Sent by Andie H Lise | 12:12 PM | 7-17-2008

@Alison: "Did you ever have great plans to be a crusader for a cause, only to have reality overwhelm your good intentions?"

So many times. I bought a reel lawnmower only to have the handle break just past the warranty period. My Lashout electric bicycle was a horror show from day one. The controller fried two miles into my first trip. Because the controller is epoxied onto the motor for reasons that still confound me repair was not trivial. (The Bionx, conversely, has been a dream since day one.) My first attempt at composting just made for a five foot fire ant colony. I couldn't get near it.

With respect to diapers, a couple of my friends have tried going without after the first a month or so. No diapers, no pants, no anything. Having slimy stuff on your legs is no fun and the kids learn about toilets really fast. The children were toilet trained after 6 months and 8 months respectively. If I remember correctly this is par for the course in Chinese culture.

Sent by Dave Wiley | 12:24 PM | 7-17-2008

With our first baby we used cloth diapers and a diaper service. Once he was down to just a few diapers a day, we couldn't justify the expense and switched to disposables. Now we have another baby and still use disposables because they're more convenient.

To put it into perspective, a few thousand disposable diapers in the landfill are just a small part of environmental impact that your kids will have. Think of all the food they'll eat, clothes they'll wear, miles they'll put on your car, etc.

On the plus side, it's possible that your children (and their children), given the right upbringing and education, will have a net benefit on the environment of the course of their lives.

Sent by Edward Noodleson | 2:01 PM | 7-17-2008

I know that I am the unofficial bear-poking troglodyte of the BPP blog, but nonetheless, I am sympathetic to the problem. My wife and I discussed using some more environmentally friendly ways of regiftting our son's bundles of undigested goodness, and we came to the sad conclusion that it just wasn't feasible.

There are a couple of reasons for this. Our son, taking after his father, is a healthy eater. Before he started on solids, I could only recognize him from the back of his head. The amount of diapers we would wash would be far more than we could handle. Besides which, we live in a desert climate, and increased water usage has its own environmental problem.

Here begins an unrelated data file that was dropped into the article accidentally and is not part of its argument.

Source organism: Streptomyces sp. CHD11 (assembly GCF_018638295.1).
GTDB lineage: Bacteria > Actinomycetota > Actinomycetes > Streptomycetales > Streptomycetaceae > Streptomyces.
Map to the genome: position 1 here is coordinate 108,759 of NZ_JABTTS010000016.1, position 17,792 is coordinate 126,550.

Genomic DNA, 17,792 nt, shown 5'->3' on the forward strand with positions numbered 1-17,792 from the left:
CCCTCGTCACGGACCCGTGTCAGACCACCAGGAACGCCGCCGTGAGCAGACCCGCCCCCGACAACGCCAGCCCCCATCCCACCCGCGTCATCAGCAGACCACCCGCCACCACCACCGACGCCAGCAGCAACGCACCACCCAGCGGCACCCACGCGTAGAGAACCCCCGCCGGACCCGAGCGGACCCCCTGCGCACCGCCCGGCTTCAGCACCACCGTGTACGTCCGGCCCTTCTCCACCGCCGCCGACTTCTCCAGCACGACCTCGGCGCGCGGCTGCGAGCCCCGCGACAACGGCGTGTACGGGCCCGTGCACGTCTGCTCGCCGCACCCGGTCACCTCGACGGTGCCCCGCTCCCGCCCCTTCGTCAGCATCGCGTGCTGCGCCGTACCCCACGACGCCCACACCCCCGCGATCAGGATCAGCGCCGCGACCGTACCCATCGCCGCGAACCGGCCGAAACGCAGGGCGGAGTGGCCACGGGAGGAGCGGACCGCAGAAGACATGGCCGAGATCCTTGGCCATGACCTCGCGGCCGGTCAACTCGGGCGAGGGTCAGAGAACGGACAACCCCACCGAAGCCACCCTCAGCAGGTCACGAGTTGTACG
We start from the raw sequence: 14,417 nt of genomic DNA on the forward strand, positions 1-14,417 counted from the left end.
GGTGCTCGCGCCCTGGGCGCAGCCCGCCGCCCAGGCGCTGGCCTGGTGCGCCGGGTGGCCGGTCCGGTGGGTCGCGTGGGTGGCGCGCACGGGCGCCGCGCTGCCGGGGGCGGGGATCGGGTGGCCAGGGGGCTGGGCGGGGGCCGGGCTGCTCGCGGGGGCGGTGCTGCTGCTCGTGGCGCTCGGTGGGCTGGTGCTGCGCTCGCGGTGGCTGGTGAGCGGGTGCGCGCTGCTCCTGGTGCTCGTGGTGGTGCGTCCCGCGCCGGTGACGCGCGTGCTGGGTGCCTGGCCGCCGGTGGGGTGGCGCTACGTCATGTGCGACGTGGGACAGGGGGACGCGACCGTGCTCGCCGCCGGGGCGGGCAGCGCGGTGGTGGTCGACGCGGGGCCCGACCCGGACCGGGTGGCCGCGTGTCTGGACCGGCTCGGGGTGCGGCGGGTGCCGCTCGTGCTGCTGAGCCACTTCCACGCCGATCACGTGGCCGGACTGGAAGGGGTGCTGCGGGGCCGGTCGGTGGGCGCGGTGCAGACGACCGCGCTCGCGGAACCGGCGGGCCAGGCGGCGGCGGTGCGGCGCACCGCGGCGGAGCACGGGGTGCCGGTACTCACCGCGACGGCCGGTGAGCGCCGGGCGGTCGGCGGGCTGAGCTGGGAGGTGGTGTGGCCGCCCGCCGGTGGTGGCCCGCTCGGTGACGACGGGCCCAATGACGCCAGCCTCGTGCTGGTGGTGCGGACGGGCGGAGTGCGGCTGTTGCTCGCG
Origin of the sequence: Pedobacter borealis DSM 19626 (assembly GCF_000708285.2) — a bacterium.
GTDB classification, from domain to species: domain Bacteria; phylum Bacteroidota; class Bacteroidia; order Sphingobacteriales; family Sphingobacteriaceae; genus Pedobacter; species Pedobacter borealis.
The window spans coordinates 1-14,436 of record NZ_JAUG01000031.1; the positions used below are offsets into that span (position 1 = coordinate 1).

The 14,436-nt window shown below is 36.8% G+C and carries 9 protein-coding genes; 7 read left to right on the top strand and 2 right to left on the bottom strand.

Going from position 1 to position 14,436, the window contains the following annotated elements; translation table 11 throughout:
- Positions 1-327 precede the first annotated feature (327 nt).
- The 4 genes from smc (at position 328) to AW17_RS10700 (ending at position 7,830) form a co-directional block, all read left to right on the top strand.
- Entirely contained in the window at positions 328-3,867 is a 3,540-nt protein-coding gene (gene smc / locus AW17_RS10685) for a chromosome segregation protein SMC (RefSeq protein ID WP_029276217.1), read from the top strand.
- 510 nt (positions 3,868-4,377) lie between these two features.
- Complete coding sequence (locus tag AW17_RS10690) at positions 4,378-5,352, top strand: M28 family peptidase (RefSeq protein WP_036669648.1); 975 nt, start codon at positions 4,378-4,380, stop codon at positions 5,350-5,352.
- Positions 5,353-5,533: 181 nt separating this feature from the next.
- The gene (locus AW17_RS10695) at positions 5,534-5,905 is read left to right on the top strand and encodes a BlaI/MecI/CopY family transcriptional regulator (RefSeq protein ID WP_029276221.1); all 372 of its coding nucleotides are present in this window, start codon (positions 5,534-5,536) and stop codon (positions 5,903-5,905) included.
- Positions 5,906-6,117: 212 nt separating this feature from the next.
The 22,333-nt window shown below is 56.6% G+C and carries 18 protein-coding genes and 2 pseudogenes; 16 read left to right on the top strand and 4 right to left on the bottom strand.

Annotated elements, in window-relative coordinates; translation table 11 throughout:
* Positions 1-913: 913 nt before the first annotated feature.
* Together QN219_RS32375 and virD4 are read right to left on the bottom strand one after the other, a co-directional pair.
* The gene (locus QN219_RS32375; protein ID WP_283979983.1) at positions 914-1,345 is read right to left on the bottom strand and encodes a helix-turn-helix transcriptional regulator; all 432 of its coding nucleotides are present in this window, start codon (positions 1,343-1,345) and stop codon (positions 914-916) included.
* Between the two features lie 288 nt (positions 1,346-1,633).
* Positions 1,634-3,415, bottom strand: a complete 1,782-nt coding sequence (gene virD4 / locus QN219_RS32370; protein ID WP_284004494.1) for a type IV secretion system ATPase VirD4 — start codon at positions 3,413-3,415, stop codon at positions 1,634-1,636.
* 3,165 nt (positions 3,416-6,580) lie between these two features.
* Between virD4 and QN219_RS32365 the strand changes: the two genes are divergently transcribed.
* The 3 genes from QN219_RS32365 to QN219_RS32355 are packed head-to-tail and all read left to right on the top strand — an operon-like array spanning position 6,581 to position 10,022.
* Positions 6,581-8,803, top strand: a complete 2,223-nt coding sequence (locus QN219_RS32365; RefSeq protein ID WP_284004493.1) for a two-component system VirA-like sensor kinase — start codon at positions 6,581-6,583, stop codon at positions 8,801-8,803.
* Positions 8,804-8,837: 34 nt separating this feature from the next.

There's also the lack of green diaper's local availability. Home delivery to our house burns more fuel, in the long run, than walking down to the Target down the street from us to get Huggies.

There is also a sociological aspect. My wife's Kenyan heritage teaches never to turn down gifts or to regift those gifts, no matter how many duplicates we get. When fellow Kenyans give us disposeable diapers as gifts, we can't exactly say, "Thanks, but no thanks."

Finally, there have some positives about disposeable diapers. The diapers sold today have much less material than those I grew up with. That makes for a smaller footprint --or maybe booty-print-- in landfills.

I've also come to believe that diapers have been scapegoated for the bigger problem of effective waste management. The number I heard recently is 2% of landfill space is disposeable diapers. While that's still a lot of space, there are still 98% of the landfill space which is not disposeable diapers.

Environmental awareness, IMHO, doesn't mean living like the Unibomber. Some things are easy to do and are a sign of good manners (e.g. turning off the room light when you leave). Others are more difficult but still workable, like economizing your trips by car or biking to work. Others still require a change in your way of life but can still be managed without the accompanying insanity, like living in a smaller space which using less energy. But, finally, there are others where I will not go --if someone starts enforcing a "One Child" rule in this country, it's Kenya, one way.

Environmentalism, I believe, is not about following a laundry list --no pun intended-- of items to show others how green you are. It's an awareness of your effect on your surroundings, emiliorating the costs and increasing the benefits. It also shouldn't be about guilt; it should be about humility, doing what you can do and admitting what you can't.

Sent by Matthew C. Scallon | 2:35 PM | 7-17-2008

Somebody else is comparing diapers, but not from a usability standpoint...

"Pampers vs. Huggies - 40+ Year Old Branding War Hits Search Marketing"

Sent by Steve Petersen | 2:51 PM | 7-17-2008

We save our plastic bags and take them back to the grocery store to be recycled. I was pretty bummed when I realized (very belatedly) that I'm using and throwing away at least as many plastic bags as I recycle by using small trashcan bags when I scoop my cats' litter boxes. I did think that I could buy paper lunch bags and use those but I'm still left with 10 rolls of plastic bags...

Sent by Sarah Lee | 3:47 PM | 7-17-2008